iPhone vs Android: How to Choose Your Next Smartphone
Tuesday 01 August 2017

iPhone vs Android: How to Choose Your Next Smartphone

Choosing your next smartphone might be a no-brainer if you’re a die-hard Samsung or Apple fan. But if you’ve been growing weary of constantly running out of iCloud storage for your iPhone or waiting so long to get the latest update for your Android phone, you might consider switching your operating system allegiance.

Since 99.6 percent of smartphones in the U.S. run on iOS or Android, we’ll focus on these two major operating systems. We’ll eschew hardware features such as cameras, which vary wildly. Instead, we’ll look at the software features that define each OS to help you decide which camp you should pick for your next smartphone.



We live in a golden era of smartphones when most major glitches have been ironed out, bar the odd exploding phone. Both iOS and Android have emerged as smooth, fast, intuitive operating systems. So, when it comes to ease of use, choosing an OS is about looking for that extra boost of convenience.

Swiping right on the Android home screen displays a Google-powered feed of links and updates based on your interests. That feed is based on your Gmail and Chrome history plus Google searches, and like all things Google, it’s a scarily good predictor of what you will indeed find clickable. Apple has a similar swipe right feature that you can configure with widgets to show content from apps so you can easily see the weather, news, commute time and upcoming appointments. However, this widget approach is not nearly as slick as the feed you'll find on Android phones.

Verdict: For convenience, Android’s predictive feed of links, recipes, weather and traffic updates is unbeatable.

Watch out: If the thought of your search and browsing history being cobbled together gives you the privacy heebie-jeebies, you might prefer to turn off the feed on your Android phone (or never sign in to Chrome on desktop or mobile).



Apple’s iOS is indubitably incredibly easy to use. Download an app, and it appears on the home screen. That’s where it lives. You can drag it to another screen or, in a relatively recent evolution, you can put it into a folder for organization’s sake.

But as smartphones burst with ever larger numbers of apps, Android’s computer-like feature way of hiding away the bulk of apps you don’t use regularly under the alphabetically organized All Apps view becomes increasingly useful.

You’ll find scores of Android apps that let you customize the way your phone looks — different icons, wallpapers, the color of notification LEDs — along with folder features and far more live-updating home screen widgets than iOS offers. Or you could make the minimalist choice to not have any home screen icons at all.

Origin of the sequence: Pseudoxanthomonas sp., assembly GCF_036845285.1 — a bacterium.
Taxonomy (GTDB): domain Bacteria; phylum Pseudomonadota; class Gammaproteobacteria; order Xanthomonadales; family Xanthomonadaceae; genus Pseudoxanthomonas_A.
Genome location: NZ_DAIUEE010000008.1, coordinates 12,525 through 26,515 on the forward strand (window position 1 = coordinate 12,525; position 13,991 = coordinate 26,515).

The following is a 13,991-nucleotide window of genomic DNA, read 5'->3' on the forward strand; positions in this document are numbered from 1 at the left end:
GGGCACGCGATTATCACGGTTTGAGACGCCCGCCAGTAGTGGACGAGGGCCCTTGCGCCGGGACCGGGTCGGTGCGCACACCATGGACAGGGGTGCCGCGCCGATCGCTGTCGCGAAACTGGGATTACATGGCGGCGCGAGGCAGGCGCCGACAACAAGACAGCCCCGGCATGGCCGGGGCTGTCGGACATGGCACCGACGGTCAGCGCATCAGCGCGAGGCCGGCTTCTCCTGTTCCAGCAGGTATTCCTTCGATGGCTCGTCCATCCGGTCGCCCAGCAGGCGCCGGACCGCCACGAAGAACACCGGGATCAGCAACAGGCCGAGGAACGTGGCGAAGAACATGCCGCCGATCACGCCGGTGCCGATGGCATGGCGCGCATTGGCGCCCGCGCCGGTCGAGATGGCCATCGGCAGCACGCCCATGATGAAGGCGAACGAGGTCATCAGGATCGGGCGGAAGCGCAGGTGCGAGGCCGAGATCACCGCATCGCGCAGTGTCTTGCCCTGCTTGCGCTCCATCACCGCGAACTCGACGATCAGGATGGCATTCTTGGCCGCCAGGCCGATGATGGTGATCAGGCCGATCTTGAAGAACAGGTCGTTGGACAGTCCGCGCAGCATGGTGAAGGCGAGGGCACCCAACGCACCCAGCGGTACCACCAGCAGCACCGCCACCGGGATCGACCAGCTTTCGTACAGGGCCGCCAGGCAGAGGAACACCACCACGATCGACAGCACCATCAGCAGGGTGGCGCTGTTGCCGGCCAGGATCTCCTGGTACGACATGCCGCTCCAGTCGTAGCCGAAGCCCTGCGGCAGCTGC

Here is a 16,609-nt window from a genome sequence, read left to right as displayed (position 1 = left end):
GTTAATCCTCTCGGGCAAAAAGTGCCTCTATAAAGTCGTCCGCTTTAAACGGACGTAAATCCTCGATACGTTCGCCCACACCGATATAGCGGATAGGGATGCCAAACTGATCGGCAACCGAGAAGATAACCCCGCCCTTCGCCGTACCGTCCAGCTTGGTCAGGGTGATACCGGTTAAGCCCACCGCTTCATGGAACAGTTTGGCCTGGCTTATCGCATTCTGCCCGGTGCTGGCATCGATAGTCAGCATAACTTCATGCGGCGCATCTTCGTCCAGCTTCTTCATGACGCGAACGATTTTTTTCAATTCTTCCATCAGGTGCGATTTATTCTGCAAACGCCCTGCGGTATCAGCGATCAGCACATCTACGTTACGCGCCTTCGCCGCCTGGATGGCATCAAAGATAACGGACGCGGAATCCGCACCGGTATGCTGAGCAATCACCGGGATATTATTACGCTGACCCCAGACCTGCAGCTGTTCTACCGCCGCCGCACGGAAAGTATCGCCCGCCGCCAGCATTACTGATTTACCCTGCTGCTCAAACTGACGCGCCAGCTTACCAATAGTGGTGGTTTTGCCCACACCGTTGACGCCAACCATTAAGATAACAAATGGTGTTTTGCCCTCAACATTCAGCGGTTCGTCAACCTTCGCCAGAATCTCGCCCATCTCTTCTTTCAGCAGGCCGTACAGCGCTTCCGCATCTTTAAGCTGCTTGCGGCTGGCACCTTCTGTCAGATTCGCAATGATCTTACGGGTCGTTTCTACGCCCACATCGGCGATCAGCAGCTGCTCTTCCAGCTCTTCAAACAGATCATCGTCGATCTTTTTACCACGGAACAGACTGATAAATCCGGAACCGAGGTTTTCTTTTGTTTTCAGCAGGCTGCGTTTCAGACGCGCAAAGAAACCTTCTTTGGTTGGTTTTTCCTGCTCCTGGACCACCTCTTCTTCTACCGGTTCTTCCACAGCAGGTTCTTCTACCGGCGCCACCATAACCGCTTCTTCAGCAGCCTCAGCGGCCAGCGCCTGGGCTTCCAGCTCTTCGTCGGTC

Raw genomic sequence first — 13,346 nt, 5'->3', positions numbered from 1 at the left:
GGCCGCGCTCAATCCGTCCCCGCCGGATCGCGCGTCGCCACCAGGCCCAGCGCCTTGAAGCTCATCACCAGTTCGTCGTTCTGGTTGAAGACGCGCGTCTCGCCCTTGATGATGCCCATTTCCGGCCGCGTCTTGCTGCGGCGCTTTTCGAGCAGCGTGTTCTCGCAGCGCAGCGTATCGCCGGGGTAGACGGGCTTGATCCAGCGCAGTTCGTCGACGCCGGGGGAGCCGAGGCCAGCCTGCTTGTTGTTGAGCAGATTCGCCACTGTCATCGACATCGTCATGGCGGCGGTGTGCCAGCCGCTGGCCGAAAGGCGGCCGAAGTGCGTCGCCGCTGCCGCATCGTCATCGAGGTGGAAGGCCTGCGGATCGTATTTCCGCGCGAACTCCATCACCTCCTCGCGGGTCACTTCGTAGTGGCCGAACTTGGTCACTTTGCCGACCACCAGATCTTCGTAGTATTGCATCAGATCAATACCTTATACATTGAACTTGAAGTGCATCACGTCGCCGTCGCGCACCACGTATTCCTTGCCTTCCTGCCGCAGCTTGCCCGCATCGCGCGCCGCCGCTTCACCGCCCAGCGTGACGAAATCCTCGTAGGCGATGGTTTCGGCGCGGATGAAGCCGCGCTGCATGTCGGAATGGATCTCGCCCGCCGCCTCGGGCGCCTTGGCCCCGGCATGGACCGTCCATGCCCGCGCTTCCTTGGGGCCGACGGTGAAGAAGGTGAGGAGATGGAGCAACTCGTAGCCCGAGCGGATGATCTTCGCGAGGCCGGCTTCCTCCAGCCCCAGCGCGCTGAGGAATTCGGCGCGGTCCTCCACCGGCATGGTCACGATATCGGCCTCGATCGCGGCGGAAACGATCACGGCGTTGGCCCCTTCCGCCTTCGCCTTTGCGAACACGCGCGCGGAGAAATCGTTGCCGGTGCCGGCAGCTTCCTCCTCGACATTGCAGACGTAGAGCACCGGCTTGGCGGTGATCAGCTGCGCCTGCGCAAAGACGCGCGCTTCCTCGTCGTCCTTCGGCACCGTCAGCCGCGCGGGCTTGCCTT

Verdict: Android has always been the clear winner for anyone who wants to customize their phone.

Watch out: The Android toolbar can get very crowded, since apps by default are allowed to send you push notifications, from unrequested traffic updates to random app alerts. If you want a tidy toolbar, dig into Settings > Notifications and start customizing.

Virtual assistant: Siri vs. Google Assistant


Remember when asking a just-launched Apple Siri where to hide a dead body was all the rage? Nearly 40 percent of users in the U.K., U.S. and China now use Siri or Google’s Assistant at least once a day. Experts expect that within three years, we’ll be using voice assistants for a fifth of smartphone features, beyond setting alarms and online searches.

Both voice assistants can parse conversational questions and respond with direct information plus perform phone-based tasks such as making calls and launching navigation. The real battle for supremacy is being fought off the smartphone. Google’s Assistant powers its Home speaker, which can control smart home gadgets to play music, turn off lights and answer questions, while Apple’s version is yet to launch, though Siri on your phone can control lights and other smart gadgets.

Verdict: For those who want a smart home assistant now, Android takes the win. Otherwise, both iOS and Android have an increasingly intelligent voice assistant to manage their phones

Watch out: Always-on voice assistants that can respond to wake-up commands have been the subject of privacy concerns.

Cloud storage: iCloud vs. Google Drive